NASA has a tradition of naming space telescopes after astronomers who lived so long ago that the concept of space telescopes was, at best, on the far fringes of science fiction. The Hubble Space Telescope, for example, commemorates Edwin Hubble, born in 1889—eight years before H.G. Wells even conceived of his classic novel War of the Worlds. The Kepler Space Telescope was named for Johannas Kepler, born all the way back in 1571.
So, most of us can be excused if we don’t recognize the namesake for the James Webb Space Telescope (JWST), NASA’s latest, greatest, and (with a $US10 billion price tag) most expensive to date.
Webb’s claim to fame is that he was in charge of NASA’s Moon landing program until he retired, shortly before it culminated in Neil Armstrong’s giant leap for mankind. The telescope named for him may well exceed his own legacy. Even though it has only been on station, 1.5 million kilometers from Earth, for 21 months, it is already redefining our understanding of everything from our own Solar System to the Universe as a whole.
To most of us, space telescopes are merely a source of pretty pictures—the type of thing that can be made into posters to grace the bedroom walls of future scientists.
No matter where it is pointed, what you see are galaxies upon galaxies upon galaxies.
But it takes only one look at the new images to see one of the JWST’s greatest impacts. No matter where it is pointed, what you see are galaxies upon galaxies upon galaxies.
Our own galaxy has 100 billion stars. JWST is showing perhaps 2 trillion galaxies in the observable Universe—20 for every star in the Milky Way. Deep-space images from the JWST don’t show fields of stars with a few galaxies in the background. They show fields of galaxies with occasional stars in the foreground.
It’s a radical restructuring of our place in the Universe. “When I think back to when I was a graduate student and we could barely detect a nearby galaxy, this is like ‘whoa,’” said Marcia Rieke, an astronomer at the University of Arizona who is principal investigator on one of Hubble’s cameras, last month at a conference on the first year of the JWST’s full-scale operations.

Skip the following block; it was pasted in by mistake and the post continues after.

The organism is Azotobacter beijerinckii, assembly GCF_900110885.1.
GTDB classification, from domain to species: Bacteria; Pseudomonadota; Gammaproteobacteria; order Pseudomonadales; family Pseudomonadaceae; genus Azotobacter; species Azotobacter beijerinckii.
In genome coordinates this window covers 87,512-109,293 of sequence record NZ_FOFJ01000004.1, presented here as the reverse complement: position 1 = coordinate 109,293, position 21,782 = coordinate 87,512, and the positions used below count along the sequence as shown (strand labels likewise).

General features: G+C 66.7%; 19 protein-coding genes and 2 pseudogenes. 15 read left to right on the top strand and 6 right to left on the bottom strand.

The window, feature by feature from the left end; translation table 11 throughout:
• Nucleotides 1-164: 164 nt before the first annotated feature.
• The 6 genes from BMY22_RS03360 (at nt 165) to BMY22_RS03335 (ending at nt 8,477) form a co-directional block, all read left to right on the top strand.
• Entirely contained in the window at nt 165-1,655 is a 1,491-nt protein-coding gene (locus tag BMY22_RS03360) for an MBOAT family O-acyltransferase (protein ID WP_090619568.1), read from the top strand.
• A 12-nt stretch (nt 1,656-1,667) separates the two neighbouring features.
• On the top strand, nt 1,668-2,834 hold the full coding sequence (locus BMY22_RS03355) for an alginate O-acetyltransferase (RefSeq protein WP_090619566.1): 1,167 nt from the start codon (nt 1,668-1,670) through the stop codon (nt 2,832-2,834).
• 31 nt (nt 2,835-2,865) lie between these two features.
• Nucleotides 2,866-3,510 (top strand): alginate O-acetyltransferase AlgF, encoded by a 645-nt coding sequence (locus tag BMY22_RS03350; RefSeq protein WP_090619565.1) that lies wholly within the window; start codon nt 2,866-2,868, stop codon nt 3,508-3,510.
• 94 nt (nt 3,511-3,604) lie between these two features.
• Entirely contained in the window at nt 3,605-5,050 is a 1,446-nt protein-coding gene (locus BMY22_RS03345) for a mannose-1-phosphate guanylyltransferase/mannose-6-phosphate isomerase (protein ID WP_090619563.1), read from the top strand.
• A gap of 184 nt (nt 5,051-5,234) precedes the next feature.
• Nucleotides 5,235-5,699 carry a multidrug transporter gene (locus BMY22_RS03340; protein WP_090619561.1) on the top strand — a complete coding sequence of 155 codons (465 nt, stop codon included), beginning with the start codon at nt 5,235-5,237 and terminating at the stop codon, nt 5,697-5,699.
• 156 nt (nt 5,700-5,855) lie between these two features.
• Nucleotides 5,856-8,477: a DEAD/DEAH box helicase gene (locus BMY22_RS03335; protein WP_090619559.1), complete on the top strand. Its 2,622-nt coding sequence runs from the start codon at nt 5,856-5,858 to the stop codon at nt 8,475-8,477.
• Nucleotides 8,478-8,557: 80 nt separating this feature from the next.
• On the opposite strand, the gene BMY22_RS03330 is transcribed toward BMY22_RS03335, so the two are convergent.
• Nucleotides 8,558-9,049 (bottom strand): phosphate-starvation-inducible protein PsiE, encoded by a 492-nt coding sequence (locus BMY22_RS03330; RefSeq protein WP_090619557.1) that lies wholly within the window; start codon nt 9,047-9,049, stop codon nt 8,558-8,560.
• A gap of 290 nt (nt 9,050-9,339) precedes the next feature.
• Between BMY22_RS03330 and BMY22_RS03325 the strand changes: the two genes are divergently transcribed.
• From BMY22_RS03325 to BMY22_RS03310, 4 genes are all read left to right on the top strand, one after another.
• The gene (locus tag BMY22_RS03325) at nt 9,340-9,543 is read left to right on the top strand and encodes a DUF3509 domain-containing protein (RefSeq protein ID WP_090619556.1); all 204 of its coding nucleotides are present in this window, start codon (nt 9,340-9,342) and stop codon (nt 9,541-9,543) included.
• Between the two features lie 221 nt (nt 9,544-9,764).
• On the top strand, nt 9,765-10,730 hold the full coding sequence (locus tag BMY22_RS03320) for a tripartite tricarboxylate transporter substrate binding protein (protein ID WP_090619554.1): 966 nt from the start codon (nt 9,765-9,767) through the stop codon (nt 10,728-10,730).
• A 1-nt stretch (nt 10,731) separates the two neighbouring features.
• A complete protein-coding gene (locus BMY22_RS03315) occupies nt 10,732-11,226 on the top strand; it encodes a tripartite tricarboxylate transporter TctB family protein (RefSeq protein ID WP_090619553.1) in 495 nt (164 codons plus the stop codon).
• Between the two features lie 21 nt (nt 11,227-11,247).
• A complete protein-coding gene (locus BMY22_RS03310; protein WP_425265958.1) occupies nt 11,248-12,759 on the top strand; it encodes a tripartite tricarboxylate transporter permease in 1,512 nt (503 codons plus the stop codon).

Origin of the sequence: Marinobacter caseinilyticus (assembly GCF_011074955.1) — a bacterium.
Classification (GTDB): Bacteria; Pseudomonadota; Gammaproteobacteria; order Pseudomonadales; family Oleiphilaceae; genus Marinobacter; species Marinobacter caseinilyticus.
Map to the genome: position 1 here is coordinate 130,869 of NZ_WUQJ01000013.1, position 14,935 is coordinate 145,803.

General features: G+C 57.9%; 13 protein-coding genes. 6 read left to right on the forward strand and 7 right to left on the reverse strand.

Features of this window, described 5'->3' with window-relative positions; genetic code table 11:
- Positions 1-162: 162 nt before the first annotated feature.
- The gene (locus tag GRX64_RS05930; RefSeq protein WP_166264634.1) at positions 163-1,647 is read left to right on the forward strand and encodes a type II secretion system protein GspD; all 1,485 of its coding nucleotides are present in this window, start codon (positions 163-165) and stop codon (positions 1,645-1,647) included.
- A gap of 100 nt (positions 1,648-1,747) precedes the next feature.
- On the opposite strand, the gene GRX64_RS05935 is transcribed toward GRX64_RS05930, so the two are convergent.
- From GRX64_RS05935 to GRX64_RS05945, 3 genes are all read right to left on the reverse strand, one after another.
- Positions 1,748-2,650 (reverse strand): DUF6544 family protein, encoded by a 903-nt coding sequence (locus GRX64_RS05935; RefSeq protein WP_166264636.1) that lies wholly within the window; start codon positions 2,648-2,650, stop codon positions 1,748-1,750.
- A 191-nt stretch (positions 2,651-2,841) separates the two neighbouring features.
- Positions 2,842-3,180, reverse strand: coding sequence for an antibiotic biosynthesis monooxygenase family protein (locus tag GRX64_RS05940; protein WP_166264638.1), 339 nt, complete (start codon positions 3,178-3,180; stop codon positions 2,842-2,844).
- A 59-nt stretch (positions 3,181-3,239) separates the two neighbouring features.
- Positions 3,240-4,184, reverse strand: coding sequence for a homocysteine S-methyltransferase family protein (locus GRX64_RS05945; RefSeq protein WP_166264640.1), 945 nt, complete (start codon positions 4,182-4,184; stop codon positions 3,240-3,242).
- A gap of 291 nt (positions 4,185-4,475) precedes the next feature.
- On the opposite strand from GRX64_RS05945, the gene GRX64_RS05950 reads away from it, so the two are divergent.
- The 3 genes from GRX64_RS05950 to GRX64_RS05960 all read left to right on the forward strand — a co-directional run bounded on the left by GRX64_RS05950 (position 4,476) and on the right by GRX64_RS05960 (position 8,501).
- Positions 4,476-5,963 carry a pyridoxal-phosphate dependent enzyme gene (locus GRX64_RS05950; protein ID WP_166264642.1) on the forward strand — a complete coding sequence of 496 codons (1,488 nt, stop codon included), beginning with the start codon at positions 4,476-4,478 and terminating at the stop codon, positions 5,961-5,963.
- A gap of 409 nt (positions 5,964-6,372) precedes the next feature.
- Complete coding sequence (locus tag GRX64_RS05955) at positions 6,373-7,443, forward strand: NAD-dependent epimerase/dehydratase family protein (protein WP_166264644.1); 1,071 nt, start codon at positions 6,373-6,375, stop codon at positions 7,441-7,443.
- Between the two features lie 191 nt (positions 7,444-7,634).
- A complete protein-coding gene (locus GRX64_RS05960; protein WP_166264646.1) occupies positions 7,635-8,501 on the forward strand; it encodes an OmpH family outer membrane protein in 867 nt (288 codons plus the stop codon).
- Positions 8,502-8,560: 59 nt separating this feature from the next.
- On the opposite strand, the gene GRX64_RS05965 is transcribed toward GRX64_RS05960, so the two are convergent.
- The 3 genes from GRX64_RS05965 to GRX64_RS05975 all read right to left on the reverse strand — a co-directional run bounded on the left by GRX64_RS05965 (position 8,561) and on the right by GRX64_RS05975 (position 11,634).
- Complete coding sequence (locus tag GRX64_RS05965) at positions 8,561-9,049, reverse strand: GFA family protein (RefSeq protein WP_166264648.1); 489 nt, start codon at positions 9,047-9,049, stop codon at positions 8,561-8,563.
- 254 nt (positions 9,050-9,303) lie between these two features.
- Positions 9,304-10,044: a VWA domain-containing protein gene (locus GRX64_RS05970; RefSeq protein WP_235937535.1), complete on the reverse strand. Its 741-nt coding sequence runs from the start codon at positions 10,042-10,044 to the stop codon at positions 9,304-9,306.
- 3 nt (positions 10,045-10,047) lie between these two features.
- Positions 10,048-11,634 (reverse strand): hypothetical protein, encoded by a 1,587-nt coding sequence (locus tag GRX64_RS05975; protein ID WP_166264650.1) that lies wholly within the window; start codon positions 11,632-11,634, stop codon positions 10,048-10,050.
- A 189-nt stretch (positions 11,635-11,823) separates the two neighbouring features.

From these images, scientists are peering back farther and farther toward the dawn of the Universe, trying to figure out when the first galaxies formed and how they evolved.
“One of the James Webb’s chief science goals [was] first light,” says James Chester of the University of Manchester, UK—by which he means the light from the Universe’s earliest galaxies, traveling toward us for much of the age of the Universe (currently estimated at 13.8 billion years).
Scientists are peering back farther and farther toward the dawn of the Universe.
The previous record belonged to the Hubble Space Telescope, which has managed to spot galaxies formed well within the first billion years after the Big Bang. But JWST quickly upstaged it with a galaxy called JADES-GS-z13-0.
“JADES-GS-z13-0 has been confirmed with two different techniques to be [from] only 400 million years after the Big Bang,” NASA scientist Stefanie Milam said on 4 October at a meeting of the American Astronomical Society’s Division for Planetary Sciences in San Antonio, Texas. “This blows away Hubble’s previous record.”
Furthermore, says Mauro Stefanon of Leiden University, The Netherlands, some of the early galaxies JWST is finding are very bright and probably very massive—something astrophysicists didn’t think was possible that early in the Universe’s history.
One might think that this type of challenge to their pet theories might create tensions between theoretical astrophysicists and observational astronomers. But actually, it’s the type of thing that keeps both excited. One group makes predictions. The other looks for data that either confirms these predictions or sends them back to the drawing board. It’s not a competition. It’s a symbiotic dance in which both hope to spiral ever closer to the truth, making it a field in which surprises are cherished.